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New study provides a better genetic ‘map’ of depression

Joshua Dresner By Joshua Dresner, B.A. on April 27, 2018
New study provides a better genetic map of depression

A new genetic ‘map’ of alleles related to depression has encouraged hopes of alternative types of treatment for the crippling mental disorder often linked with alcoholism and addiction.

During a huge research project involving some 200 scientists around the world, 30 new alleles, or variations of genes, were discovered that had not previously been associated with depression.

Though the old ‘nature vs. nurture’ debate still goes on today, most scientists agree that genes are not destiny. Research done on twins in the past has shown that a genetic predisposition towards depression (such as if parents or one twin develop the condition) results in about a 40 percent likelihood of becoming depressed. The other 60 percent is dictated by circumstances and the environment, mainly by the stresses each person experiences.

This study, scientists caution, advances understanding of the genetic factors that can lead to depression – those 30 new alleles join 14 others previously linked to the condition – but depression is so complex that it still isn’t easy to understand. Many more genes – thousands of them probably – contribute to the development of depression, said Cathryn Lewis of King’s College London, who directed work on the project.

Major depression is a deeply disturbing and debilitating disease that sometimes leads to withdrawal from social interaction, abuse of drugs or alcohol, and suicide. It also costs society a lot due to missed work, disability claims, and health care expenses.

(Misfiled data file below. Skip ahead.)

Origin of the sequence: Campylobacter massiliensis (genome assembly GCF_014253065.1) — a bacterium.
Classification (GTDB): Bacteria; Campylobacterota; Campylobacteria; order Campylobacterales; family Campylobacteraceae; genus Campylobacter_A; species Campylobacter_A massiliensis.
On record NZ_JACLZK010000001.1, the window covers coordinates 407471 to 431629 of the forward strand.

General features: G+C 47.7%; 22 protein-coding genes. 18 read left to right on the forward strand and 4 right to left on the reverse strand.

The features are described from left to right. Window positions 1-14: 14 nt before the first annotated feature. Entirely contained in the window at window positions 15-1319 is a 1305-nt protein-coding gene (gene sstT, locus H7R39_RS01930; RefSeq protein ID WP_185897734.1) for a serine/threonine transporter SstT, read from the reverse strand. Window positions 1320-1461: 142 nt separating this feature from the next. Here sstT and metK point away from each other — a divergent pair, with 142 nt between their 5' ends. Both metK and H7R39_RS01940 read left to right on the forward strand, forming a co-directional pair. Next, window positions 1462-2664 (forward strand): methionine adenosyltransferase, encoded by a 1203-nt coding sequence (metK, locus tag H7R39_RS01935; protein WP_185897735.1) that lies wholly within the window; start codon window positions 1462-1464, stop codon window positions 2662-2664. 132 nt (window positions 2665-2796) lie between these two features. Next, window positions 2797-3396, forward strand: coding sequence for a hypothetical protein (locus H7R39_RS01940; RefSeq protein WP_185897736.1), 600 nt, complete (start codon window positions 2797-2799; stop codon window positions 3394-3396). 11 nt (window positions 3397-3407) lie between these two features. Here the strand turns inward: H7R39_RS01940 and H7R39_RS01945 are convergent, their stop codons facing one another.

Scientists looked at the DNA of nearly half a million people, to reach their conclusions in this study. Our of that grouping, 135,000 claimed to suffer from depression (they were not necessarily diagnosed with depression by an expert). Subjects lived in the United States, United Kingdom, Iceland, and Denmark.

Following the clues in people’s DNA even led the researchers to find “anatomical differences” in some areas of the brain that might be linked to depression. Scientists also found statistical links between the alleles for depression risk and problems of educational success, body weight issues, and even schizophrenia. They believe poor educational achievement and body weight problems to be strongly linked (“putatively causal” in the language of the report), whereas the link to schizophrenia is less sure.

Every human being has some of the genetic risk factors that make depression possible, but at different levels, some lesser, some greater, the report said. Scientists on this study hope this new data will help guide a new generation of possible treatments for depression.

Existing treatments such as widely used antidepressant drugs focus on the neurotransmitter serotonin. But some of these new genetic variations might allow different pharmaceutical targets for new therapies, researchers said.

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